The annual koala count has taken place this weekend in Narrandera.
The half-day outing helps to gauge the strength of the town's colony, by comparing the population's growth between years.
This year, a spokesperson for the National Parks and Wildlife Services (NPWS) confirmed up to 46 koalas were spotted.
That included four baby koalas seen clinging to their mothers' backs in the trees.
"A lot looked quite young, which is very exciting," said Kimberley Beattie, koala committee member.
"It's good to see they've had such a successful breeding season."
Despite the cold and wet conditions, up to 250 people took to the Flora and Fauna Reserve, near Cadell Street for the tree-spotting event.
"That might've been the largest group we've had so far," said Ms Beattie.
It was an especially impressive record given the dubious weather in the week leading up to the count.
"The rain held off, but it has rained on previous days and we were worried we'd have to call it off," Ms Beattie said.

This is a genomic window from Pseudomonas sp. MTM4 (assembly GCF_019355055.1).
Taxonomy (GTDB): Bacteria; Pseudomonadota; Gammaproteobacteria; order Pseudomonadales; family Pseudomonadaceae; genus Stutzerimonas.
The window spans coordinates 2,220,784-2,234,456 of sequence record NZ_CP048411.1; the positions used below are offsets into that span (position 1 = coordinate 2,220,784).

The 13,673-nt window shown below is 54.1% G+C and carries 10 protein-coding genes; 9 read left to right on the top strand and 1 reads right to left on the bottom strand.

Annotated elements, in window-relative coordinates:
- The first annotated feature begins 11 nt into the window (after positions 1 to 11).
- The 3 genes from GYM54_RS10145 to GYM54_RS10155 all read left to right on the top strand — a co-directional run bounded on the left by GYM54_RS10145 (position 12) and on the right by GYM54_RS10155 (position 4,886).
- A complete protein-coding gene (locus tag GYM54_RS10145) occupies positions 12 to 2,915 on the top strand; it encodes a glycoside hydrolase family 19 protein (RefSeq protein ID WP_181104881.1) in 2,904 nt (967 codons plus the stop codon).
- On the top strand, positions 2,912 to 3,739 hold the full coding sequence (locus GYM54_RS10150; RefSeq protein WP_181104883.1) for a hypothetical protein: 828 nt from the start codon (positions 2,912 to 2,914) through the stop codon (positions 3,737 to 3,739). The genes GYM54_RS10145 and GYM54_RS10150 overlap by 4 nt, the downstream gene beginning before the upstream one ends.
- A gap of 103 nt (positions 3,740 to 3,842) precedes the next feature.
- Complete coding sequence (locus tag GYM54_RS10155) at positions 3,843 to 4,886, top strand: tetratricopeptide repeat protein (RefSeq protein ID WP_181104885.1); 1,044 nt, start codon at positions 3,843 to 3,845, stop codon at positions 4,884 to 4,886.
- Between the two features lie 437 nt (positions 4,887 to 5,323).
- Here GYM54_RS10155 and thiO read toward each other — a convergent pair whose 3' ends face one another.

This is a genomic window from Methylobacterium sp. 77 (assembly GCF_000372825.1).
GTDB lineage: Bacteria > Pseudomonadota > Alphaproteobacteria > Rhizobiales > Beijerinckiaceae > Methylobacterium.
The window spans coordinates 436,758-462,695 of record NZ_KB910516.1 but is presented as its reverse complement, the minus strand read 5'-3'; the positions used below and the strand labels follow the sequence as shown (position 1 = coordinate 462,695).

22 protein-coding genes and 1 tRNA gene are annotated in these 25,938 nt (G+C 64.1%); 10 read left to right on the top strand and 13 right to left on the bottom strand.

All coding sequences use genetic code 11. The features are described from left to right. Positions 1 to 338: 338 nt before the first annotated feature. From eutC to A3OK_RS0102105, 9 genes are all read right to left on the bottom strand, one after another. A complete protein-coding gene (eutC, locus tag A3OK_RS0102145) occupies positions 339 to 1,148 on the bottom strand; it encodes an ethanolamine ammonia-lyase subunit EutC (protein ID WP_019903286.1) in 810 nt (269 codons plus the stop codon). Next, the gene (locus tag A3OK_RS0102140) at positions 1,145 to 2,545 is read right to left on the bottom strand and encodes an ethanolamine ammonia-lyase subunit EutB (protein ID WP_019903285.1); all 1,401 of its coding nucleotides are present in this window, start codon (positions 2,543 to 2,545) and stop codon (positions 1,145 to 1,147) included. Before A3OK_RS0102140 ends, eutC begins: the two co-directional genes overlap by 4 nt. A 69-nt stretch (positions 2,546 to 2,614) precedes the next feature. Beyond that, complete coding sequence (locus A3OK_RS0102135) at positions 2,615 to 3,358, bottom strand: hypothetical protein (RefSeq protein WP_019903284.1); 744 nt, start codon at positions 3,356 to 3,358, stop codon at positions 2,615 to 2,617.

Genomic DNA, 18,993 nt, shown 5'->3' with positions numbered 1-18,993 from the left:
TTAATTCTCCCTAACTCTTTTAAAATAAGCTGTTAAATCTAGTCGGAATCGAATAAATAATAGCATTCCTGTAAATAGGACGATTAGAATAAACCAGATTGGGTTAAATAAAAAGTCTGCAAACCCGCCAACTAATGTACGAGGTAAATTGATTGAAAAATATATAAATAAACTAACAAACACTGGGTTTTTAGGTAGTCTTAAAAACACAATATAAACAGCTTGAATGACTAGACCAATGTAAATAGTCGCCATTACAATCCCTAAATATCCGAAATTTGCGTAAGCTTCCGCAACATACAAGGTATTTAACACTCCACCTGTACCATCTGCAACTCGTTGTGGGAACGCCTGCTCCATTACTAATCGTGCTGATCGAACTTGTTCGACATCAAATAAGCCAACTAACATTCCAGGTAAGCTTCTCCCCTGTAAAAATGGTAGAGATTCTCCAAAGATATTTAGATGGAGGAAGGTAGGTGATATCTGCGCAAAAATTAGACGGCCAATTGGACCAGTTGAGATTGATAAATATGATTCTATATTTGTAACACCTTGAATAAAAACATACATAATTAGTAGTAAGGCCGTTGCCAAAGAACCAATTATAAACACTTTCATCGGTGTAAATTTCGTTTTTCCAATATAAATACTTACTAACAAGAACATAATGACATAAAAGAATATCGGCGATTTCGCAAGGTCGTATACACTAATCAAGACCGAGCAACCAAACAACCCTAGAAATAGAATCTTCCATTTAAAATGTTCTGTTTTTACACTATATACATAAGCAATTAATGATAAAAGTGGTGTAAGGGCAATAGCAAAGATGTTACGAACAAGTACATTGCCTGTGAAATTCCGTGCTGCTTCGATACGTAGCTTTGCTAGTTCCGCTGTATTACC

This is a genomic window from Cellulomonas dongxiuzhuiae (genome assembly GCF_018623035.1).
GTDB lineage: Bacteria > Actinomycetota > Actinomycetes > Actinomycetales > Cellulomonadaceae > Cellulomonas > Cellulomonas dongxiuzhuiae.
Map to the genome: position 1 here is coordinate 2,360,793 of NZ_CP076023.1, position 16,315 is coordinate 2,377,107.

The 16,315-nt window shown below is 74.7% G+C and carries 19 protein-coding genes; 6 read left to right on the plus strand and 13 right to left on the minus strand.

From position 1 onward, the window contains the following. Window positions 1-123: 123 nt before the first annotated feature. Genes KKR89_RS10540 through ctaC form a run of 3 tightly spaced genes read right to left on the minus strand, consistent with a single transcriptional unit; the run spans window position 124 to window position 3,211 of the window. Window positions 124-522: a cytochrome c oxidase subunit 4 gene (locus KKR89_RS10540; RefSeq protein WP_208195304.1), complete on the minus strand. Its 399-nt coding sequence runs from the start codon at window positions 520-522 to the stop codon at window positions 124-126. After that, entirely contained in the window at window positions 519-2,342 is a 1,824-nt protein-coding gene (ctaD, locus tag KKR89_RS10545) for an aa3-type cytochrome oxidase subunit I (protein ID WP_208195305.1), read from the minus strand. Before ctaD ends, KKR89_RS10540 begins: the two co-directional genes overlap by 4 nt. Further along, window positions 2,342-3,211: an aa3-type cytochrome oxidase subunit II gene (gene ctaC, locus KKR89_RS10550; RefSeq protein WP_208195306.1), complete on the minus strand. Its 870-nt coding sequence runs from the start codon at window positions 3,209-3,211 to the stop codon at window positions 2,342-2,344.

"It can rain all it likes now that we've done the count, and hopefully it will because we still need that rain.
"Thankfully it was not too windy, but it certainly was cold."
Koalas were released into the nature reserve in 1972 to re-establish a colony that had disappeared around 1900 and they had since spread down both sides of the Murrumbidgee River.
Organised by Narrandera Tourism and Narrandera Shire Council, the event is usually held in autumn.
"We might keep it in spring, that hasn't been decided yet," Ms Beattie said.
"The babies are more visible at this time of the year, because they're getting bigger and starting to venture away from their mums a bit more.
"In previous years, we haven't seen so many babies."
Last year, it took place in May, and also confirmed a thriving colony of the marsupials.
"It's getting to be pretty normal to see between 30 and 40 of them," Ms Beattie said.